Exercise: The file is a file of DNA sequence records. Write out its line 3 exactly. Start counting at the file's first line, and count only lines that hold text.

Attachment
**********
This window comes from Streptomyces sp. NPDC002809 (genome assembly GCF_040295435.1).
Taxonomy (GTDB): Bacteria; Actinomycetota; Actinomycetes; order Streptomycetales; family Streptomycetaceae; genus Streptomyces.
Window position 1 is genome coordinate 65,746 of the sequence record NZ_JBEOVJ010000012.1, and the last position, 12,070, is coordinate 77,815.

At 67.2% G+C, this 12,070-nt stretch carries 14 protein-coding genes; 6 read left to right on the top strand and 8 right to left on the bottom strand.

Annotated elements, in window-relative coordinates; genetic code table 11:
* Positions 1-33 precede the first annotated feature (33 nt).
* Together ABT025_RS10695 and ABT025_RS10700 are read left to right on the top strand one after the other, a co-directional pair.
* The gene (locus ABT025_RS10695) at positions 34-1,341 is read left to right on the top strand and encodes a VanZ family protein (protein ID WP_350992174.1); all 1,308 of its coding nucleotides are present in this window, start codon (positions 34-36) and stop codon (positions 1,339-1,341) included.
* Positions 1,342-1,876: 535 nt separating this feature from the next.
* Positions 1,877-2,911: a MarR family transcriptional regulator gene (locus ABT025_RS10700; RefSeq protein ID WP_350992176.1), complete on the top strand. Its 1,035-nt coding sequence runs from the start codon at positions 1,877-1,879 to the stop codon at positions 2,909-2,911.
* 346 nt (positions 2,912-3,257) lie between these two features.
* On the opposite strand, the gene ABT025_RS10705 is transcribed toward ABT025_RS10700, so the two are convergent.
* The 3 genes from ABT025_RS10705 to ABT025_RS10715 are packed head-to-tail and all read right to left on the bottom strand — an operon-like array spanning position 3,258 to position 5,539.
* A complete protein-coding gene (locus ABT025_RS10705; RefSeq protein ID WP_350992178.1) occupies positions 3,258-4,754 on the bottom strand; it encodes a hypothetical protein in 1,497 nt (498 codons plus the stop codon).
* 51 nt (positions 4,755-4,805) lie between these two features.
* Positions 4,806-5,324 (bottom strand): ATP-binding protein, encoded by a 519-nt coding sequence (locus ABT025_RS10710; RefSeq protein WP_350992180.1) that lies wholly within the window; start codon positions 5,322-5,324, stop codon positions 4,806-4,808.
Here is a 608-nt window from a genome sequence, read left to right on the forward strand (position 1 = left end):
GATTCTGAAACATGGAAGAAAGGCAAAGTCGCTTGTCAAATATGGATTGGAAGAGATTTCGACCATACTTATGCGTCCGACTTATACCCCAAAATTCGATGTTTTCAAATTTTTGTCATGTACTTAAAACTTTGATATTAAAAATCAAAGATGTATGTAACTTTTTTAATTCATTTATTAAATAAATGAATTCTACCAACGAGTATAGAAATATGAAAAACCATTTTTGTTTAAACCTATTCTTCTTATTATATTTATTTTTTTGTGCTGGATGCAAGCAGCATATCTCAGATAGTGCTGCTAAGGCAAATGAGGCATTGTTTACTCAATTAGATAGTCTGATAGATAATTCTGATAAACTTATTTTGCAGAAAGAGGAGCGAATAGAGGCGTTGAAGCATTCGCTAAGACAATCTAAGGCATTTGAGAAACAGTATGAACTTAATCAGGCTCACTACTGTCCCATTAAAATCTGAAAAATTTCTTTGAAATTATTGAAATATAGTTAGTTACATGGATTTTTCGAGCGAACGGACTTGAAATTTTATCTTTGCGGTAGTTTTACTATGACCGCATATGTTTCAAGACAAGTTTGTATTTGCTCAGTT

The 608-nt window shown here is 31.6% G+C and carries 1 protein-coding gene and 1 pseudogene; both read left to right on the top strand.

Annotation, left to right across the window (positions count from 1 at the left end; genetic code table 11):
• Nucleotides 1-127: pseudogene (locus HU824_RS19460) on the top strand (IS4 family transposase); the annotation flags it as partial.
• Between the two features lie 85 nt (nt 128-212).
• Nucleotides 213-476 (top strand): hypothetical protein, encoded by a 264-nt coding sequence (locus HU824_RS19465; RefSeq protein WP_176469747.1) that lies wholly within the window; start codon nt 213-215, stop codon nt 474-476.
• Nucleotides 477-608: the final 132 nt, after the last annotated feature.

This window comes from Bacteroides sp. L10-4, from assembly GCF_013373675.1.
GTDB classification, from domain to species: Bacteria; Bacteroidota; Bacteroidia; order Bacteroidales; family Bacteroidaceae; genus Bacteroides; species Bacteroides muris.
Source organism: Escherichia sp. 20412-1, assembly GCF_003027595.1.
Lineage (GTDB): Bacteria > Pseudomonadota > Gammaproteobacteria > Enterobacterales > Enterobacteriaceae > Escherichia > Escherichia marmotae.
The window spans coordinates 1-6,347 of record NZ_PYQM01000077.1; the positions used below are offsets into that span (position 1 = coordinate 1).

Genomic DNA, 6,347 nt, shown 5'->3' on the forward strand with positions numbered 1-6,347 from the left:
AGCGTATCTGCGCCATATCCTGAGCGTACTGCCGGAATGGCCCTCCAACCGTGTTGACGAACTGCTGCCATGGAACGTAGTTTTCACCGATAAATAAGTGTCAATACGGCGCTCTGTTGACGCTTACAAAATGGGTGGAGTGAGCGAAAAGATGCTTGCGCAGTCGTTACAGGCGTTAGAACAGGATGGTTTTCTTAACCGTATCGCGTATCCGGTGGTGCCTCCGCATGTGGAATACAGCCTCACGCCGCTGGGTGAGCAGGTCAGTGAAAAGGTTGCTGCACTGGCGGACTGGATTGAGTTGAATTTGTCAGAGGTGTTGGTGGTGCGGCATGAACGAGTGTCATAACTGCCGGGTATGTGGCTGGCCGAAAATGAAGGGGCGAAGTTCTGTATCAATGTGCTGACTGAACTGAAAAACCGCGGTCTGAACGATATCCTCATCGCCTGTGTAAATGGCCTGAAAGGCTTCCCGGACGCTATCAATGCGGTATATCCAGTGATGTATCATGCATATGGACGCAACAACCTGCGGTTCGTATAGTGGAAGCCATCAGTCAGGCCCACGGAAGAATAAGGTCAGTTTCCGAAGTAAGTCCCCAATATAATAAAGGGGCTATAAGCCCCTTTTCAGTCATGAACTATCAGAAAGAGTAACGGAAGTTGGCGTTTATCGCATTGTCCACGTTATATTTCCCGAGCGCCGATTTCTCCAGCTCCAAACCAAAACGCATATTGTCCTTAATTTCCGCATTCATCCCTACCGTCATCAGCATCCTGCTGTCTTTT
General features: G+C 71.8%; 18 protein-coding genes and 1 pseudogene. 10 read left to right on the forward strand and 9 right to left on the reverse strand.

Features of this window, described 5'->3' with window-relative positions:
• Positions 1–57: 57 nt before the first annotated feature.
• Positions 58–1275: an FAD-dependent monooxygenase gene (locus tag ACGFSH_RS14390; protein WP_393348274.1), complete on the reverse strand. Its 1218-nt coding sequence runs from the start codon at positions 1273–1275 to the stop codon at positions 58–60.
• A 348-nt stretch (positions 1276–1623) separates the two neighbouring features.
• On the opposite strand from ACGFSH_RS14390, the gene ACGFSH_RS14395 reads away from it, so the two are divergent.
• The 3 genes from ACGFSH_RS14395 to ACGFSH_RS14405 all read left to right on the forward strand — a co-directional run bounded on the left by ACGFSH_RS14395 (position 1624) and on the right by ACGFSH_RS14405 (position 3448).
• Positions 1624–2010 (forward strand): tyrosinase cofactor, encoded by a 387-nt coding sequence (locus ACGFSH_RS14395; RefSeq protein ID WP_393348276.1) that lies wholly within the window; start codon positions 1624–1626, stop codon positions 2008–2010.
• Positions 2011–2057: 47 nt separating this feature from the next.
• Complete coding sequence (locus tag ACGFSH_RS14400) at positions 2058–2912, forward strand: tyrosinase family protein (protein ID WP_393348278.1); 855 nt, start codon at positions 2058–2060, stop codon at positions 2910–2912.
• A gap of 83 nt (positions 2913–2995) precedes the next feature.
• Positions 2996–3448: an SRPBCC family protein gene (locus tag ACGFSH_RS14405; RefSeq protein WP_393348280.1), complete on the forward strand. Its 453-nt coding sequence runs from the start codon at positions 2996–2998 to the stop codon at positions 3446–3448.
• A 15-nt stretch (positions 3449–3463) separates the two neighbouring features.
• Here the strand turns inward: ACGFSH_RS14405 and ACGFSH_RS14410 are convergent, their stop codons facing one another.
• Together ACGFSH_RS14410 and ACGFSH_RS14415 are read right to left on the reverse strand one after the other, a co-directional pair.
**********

Window position 1 is genome coordinate 65,746 of the sequence record NZ_JBEOVJ010000012.1, and the last position, 12,070, is coordinate 77,815.